Also speaking, an Anambra State delegate to the confab, Prof. A. B. C Nwosu, faulted the argument of the northern delegates on resource control. He stated that there was nowhere in the world where all the sections of the society develop at equal pace.
He urged the North to place justice and fairness above other sentiments on the issue.
“Any society that is not built on justice cannot stand. What they are asking for is not justice at all; it is not fair,” Nwosu stated.
He said communities where certain mineral resources are explored must derive benefits from the exploration.
He stated that, “It is not appreciating this fact that is leading to all kinds of funny arguments.”
Nwosu, who is also a member of the Devolution of Power Committee, said the problem started when the confab proposed an intervention fund for the North-East, which is mostly affected by Boko Haram insurgency.
A member of the Consensus Group at the comfab, Prof. Ibrahim Gambari, had on Wednesday said the group had agreed that the oil producing states be given not less than 18 per cent derivation.
Gambari said the group had also agreed that a new fund to be established — the Fund for Stabilisation, Rehabilitation and Reconstruction — which he put at five per cent of the Federal Allocation, would be out for principally the North-East, North-West and the North-Central.
But a majority of the delegates, including members of the Gambari group, had faulted the report and rejected it.
However, Nwosu said, “The unreasonable thing that stopped this is that the North wants it to include the North-East, the North-West and the North-Central. That is the ultimate in being unreasonable. What of those of us in the South-East? What of Biafra? What of what happened to us in the North? The professor asked.
He further asked why all the regions were concentrating on oil, when other valuable resources were being carted away by foreigners without proper taxation.
Nwosu said, “As I speak to you, they are taking away gold, barite and other resources from Nasarawa, Zamfara and other states. This is worth billions, according to NEITI, which cannot be wrong.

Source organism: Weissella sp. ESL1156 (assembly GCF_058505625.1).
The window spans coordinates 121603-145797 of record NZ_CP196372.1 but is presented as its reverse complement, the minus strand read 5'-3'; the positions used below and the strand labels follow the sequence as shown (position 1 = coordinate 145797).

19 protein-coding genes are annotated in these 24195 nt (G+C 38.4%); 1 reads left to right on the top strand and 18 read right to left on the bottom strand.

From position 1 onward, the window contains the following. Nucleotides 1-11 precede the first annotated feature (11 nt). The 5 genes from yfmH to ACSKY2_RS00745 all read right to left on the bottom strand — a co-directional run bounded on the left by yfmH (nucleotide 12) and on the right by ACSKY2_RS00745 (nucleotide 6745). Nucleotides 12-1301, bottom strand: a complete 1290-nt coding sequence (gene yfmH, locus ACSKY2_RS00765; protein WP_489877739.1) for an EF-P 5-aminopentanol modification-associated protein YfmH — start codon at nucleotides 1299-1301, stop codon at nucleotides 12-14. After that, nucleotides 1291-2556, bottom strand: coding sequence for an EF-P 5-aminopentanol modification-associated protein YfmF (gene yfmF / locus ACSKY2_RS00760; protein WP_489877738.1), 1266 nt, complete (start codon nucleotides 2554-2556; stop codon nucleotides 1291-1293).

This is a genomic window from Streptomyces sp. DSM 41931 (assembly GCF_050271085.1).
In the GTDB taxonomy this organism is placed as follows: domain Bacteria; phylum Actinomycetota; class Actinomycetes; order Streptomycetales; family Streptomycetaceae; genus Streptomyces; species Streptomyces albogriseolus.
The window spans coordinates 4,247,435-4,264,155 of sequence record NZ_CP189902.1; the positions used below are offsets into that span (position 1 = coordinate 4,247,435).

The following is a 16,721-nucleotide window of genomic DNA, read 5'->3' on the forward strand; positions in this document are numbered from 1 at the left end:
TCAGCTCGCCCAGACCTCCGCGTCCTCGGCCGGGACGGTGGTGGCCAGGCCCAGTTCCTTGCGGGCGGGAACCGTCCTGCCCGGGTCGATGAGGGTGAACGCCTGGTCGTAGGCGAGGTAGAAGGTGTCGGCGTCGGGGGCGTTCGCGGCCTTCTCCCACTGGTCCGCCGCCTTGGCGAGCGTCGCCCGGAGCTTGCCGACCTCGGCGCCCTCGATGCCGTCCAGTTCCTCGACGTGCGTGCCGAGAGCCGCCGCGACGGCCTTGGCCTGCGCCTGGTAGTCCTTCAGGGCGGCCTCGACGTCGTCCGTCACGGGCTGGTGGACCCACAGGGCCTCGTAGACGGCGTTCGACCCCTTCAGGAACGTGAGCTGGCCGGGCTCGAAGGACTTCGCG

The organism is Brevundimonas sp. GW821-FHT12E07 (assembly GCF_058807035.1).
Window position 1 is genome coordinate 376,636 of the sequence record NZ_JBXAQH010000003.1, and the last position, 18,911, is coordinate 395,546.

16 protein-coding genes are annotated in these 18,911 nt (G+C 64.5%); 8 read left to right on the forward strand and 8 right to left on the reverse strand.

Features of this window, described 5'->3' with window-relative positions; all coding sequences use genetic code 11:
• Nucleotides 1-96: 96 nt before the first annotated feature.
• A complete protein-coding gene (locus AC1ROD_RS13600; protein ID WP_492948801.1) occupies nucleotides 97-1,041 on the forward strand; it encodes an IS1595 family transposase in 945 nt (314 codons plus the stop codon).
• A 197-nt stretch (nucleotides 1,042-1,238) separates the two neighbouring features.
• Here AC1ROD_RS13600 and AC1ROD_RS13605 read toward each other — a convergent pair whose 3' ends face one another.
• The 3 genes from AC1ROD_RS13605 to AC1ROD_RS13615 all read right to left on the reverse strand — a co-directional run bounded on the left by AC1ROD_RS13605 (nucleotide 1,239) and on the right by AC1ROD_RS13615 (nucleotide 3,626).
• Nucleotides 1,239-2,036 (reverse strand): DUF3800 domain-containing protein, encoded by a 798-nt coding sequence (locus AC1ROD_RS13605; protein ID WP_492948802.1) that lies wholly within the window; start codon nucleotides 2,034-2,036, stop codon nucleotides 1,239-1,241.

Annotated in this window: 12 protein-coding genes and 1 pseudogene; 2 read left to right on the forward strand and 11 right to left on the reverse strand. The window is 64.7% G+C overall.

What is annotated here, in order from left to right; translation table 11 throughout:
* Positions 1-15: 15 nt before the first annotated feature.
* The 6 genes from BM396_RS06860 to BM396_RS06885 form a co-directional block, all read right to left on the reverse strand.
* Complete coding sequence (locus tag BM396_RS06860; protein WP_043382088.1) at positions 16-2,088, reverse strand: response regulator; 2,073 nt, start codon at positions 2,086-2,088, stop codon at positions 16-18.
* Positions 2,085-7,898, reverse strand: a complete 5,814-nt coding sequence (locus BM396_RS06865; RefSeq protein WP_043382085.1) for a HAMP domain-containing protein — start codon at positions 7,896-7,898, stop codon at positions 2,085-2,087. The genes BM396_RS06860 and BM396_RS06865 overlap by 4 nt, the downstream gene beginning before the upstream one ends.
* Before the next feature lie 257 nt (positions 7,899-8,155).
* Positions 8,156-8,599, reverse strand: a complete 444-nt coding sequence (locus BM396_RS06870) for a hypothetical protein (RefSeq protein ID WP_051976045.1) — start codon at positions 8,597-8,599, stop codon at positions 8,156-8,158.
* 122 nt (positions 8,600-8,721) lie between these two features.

“No royalties are being paid but why is it that nobody is complaining about this. The Chinese and the Lebanese are carting away our gold, barite and precious metals and we are not getting royalty. But we are fixed on oil.”
He added that the proposed 18 per cent derivation and five per cent for mineral development was “right and just.”
In her submission, another member of the Devolution of Power Committee and Niger Delta activist, Annkio Briggs, said she was surprised by the position of the northern delegates.
She said, “I am not speaking for the South-South at the confab, I am speaking for the people in the Niger Delta that have not had electricity for over 50 years of exploring and exploiting oil and gas in the area.
“We have lacked and wanted it because our resources have been used to develop Nigeria, excluding us; when Abuja is having eight-lane roads being constructed day and night. Abuja may be the capital of Nigeria; it is in the northern part of Nigeria.”
She decried that a second runway had been approved for the Nnamdi Azikiwe Airport, Abuja, while the airport in Port Harcourt, Rivers State, which had existed before the creation of Abuja, had not been built to international standards.
Briggs said, “That resource control may lead to the splitting of Nigeria is the most selfish thing I have heard since we have been discussing the issue of derivation. This is the most unreasonable and selfish reason.
“Are they saying that we should not develop until the rest of Nigeria develops along with us? The reason why everybody is thoughtful about what we are talking about at the conference today is very clear that everybody cannot develop at the same pace. There are people who want to go to school and there are those who don’t want to.”
The inability of the delegates to agree on the percentage of derivation to be paid to the oil-producing states had forced the confab to adjourn before time on Tuesday.
The conference adjourned at 12.58pm instead of the usual 3.30pm that the delegates had agreed to since the commencement of the Ramadan.
While some of the delegates, especially those from the South-South, were clamouring for increase in the 13 per cent derivation currently being paid to the zone, others, especially those from the North, said the status quo must be maintained.